I realized just before we left for our trip to the Grand Canyon that I hadn’t thought about trip knitting at all (!). I don’t usually bring big projects, but the sweater is simple, and it was already in my work bag, so into the luggage it went.

I’m always amazed at people that go on vacation and actually finish their knitting. Or even make progress on it, for that matter. We usually have pretty active vacations, and so my knitting doesn’t usually increase very much on a trip. This time, I knit on the plane and for about half an hour one night in the hotel room. Other than that, the sweater was just tagging along, taking in the scenery. (And yes, it was with me in my bag pretty much everywhere, too. It really did get to see everything.)

After the airplane and the 3 hour layover in Minneapolis (during which we waved to Ellen and regretted not having looked at our schedule sooner), it looks not much different than it did before:

I’m almost done with the back panel, and the arm decreases really are the same on both sides regardless of the picture.

Now that we’re back, I’ve been working on this:

See that spectacularly ugly bobbin winding? That’s a sign that I like what I’m spinning. I get into the rhythm and just forget to change hooks. Whoops!

This is one of the dyed tops from the February Cardinal series that I dyed a while back.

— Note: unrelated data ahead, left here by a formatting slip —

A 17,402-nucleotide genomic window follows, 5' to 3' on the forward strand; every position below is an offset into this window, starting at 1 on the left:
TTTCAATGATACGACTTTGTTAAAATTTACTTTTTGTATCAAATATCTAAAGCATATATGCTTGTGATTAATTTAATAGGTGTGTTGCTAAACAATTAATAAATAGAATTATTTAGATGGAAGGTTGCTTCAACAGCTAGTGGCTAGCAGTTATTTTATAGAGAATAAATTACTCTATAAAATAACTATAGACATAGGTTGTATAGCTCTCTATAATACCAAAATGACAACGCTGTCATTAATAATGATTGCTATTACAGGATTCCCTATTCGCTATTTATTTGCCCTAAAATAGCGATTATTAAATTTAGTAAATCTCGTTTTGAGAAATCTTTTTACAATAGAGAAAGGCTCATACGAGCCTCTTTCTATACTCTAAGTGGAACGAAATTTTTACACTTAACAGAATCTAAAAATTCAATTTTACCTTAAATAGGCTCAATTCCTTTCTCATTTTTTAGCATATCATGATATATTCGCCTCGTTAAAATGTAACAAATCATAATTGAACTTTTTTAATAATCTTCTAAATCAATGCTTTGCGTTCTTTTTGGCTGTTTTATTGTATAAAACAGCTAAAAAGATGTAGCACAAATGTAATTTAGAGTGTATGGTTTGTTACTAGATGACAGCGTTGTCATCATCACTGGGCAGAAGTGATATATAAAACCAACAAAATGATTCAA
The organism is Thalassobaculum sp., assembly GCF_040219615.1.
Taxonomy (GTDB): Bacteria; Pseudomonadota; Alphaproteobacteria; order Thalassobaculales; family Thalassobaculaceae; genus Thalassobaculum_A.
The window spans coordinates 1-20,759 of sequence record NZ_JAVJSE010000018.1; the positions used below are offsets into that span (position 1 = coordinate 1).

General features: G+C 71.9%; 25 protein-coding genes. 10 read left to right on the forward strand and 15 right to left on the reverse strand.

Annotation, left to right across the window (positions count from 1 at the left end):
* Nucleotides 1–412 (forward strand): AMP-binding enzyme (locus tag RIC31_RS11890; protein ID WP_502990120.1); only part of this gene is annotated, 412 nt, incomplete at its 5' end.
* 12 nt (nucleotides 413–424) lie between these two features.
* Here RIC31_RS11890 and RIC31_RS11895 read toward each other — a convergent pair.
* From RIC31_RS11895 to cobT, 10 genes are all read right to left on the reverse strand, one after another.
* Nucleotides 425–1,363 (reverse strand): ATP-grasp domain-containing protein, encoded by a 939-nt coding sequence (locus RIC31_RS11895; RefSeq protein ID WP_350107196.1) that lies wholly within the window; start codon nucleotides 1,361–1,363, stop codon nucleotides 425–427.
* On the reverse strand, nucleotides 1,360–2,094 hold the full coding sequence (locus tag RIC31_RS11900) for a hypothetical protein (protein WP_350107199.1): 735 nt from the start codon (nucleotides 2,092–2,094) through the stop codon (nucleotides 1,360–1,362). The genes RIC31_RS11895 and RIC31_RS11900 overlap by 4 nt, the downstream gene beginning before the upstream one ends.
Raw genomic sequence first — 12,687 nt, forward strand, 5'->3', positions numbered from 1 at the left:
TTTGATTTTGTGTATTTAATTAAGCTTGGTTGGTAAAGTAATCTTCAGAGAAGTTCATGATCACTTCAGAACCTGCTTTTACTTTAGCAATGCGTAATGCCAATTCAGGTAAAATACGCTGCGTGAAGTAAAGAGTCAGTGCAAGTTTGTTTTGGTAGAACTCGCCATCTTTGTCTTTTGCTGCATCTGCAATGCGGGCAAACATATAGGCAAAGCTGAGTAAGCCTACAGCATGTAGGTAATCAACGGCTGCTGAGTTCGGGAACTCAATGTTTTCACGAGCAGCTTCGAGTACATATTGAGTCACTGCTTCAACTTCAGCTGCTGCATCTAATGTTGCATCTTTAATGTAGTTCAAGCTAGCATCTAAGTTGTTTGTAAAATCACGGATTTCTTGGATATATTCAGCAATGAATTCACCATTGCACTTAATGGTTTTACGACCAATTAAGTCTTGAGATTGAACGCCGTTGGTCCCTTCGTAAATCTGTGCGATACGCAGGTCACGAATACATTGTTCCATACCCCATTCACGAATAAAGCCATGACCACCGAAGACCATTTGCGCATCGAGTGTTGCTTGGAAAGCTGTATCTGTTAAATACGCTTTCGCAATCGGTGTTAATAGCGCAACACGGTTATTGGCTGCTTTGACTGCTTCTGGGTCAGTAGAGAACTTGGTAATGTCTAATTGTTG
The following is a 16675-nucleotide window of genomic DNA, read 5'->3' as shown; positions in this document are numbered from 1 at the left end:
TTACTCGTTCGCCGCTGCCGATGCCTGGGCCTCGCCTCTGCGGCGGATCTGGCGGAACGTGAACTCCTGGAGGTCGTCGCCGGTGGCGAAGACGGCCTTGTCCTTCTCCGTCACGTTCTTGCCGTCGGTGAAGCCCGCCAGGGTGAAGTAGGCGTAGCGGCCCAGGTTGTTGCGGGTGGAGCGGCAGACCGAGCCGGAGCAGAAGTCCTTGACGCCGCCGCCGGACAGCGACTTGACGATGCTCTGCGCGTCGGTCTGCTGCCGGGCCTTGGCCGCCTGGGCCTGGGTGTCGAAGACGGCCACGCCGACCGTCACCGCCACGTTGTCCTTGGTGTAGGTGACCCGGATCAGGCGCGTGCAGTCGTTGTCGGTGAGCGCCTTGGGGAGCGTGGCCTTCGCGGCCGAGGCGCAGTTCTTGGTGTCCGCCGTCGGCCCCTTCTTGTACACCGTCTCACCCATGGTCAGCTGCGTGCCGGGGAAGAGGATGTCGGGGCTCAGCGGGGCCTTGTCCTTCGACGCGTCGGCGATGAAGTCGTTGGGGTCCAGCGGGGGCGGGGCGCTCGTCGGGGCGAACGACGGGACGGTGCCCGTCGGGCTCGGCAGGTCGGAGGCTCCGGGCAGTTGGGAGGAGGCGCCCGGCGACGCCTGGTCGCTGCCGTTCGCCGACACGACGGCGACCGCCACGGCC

As always, I am amazed and amused at the change that happens when colors mix in the spinning. All those patches of red and green and gray have evened out into some very muted, long color repeats.

I almost hate to say it, but commercial BFL top is my favorite thing to spin. I love, love, love the yarn that I get from a lightly processed local fleece, and it can make for fun spinning in its own way, but there’s nothing quite like the smoothness of a commercially prepared longwool for mindless spinning. It will give me a more compact, almost heavy yarn that will have nothing on the loft of a locally milled roving. For the yarn, I choose lightly processed roving, but for the spinning I love a commercial top. This batch has been a nice break from the ornery Shetland I’ve been working with lately, which has required a lot more active management.

I do have a few bobbins of that ornery Shetland left to ply (maybe today?), so I’m sure you’ll get to hear me wax poetic about the yarn spun from a locally processed fleece in due time. There really is a place for everything in this fibery world, isn’t there?

For the moment, I’m fully enjoying my very commercial, highly processed fiber. We’ll call it dessert, and what else should you use to end a vacation?

(Oh, and there will be trip photos posted, just as soon as we manage to sort through the hundreds of photos that we took!)